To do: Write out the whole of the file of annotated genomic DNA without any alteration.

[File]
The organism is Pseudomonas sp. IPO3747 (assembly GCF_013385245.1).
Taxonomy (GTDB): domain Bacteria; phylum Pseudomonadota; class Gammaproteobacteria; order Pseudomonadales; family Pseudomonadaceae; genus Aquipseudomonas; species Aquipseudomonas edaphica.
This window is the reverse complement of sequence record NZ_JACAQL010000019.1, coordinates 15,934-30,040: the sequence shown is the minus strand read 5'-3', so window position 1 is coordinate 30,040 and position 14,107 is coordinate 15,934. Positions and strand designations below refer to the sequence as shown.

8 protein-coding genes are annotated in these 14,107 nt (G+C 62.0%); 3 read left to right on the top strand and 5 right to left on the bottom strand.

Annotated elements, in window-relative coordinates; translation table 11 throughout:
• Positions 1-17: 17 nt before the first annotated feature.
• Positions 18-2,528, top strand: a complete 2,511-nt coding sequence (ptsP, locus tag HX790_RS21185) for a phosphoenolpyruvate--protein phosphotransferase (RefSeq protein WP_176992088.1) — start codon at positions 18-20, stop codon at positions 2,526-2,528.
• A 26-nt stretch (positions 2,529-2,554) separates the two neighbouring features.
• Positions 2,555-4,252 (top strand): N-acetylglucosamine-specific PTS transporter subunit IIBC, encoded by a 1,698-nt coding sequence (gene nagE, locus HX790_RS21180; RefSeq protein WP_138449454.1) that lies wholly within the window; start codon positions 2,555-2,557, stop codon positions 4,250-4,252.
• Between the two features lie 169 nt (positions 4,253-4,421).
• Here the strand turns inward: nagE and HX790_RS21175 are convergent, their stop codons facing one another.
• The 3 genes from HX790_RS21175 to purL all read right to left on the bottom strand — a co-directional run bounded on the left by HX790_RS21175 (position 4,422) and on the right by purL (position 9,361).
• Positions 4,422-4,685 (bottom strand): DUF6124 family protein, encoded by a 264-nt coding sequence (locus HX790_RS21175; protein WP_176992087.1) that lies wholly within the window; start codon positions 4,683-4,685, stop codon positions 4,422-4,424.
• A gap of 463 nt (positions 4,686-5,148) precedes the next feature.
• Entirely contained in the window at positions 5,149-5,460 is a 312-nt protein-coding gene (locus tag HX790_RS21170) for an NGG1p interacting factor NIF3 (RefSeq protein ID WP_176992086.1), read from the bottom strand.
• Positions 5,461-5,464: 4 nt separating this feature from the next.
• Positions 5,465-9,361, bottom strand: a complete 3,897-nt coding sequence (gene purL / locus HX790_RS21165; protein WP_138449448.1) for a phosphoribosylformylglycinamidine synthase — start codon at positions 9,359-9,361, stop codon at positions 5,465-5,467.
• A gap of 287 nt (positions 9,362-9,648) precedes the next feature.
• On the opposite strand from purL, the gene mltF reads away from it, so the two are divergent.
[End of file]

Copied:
The organism is Pseudomonas sp. IPO3747 (assembly GCF_013385245.1).
Taxonomy (GTDB): domain Bacteria; phylum Pseudomonadota; class Gammaproteobacteria; order Pseudomonadales; family Pseudomonadaceae; genus Aquipseudomonas; species Aquipseudomonas edaphica.
This window is the reverse complement of sequence record NZ_JACAQL010000019.1, coordinates 15,934-30,040: the sequence shown is the minus strand read 5'-3', so window position 1 is coordinate 30,040 and position 14,107 is coordinate 15,934. Positions and strand designations below refer to the sequence as shown.

8 protein-coding genes are annotated in these 14,107 nt (G+C 62.0%); 3 read left to right on the top strand and 5 right to left on the bottom strand.

Annotated elements, in window-relative coordinates; translation table 11 throughout:
• Positions 1-17: 17 nt before the first annotated feature.
• Positions 18-2,528, top strand: a complete 2,511-nt coding sequence (ptsP, locus tag HX790_RS21185) for a phosphoenolpyruvate--protein phosphotransferase (RefSeq protein WP_176992088.1) — start codon at positions 18-20, stop codon at positions 2,526-2,528.
• A 26-nt stretch (positions 2,529-2,554) separates the two neighbouring features.
• Positions 2,555-4,252 (top strand): N-acetylglucosamine-specific PTS transporter subunit IIBC, encoded by a 1,698-nt coding sequence (gene nagE, locus HX790_RS21180; RefSeq protein WP_138449454.1) that lies wholly within the window; start codon positions 2,555-2,557, stop codon positions 4,250-4,252.
• Between the two features lie 169 nt (positions 4,253-4,421).
• Here the strand turns inward: nagE and HX790_RS21175 are convergent, their stop codons facing one another.
• The 3 genes from HX790_RS21175 to purL all read right to left on the bottom strand — a co-directional run bounded on the left by HX790_RS21175 (position 4,422) and on the right by purL (position 9,361).
• Positions 4,422-4,685 (bottom strand): DUF6124 family protein, encoded by a 264-nt coding sequence (locus HX790_RS21175; protein WP_176992087.1) that lies wholly within the window; start codon positions 4,683-4,685, stop codon positions 4,422-4,424.
• A gap of 463 nt (positions 4,686-5,148) precedes the next feature.
• Entirely contained in the window at positions 5,149-5,460 is a 312-nt protein-coding gene (locus tag HX790_RS21170) for an NGG1p interacting factor NIF3 (RefSeq protein ID WP_176992086.1), read from the bottom strand.
• Positions 5,461-5,464: 4 nt separating this feature from the next.
• Positions 5,465-9,361, bottom strand: a complete 3,897-nt coding sequence (gene purL / locus HX790_RS21165; protein WP_138449448.1) for a phosphoribosylformylglycinamidine synthase — start codon at positions 9,359-9,361, stop codon at positions 5,465-5,467.
• A gap of 287 nt (positions 9,362-9,648) precedes the next feature.
• On the opposite strand from purL, the gene mltF reads away from it, so the two are divergent.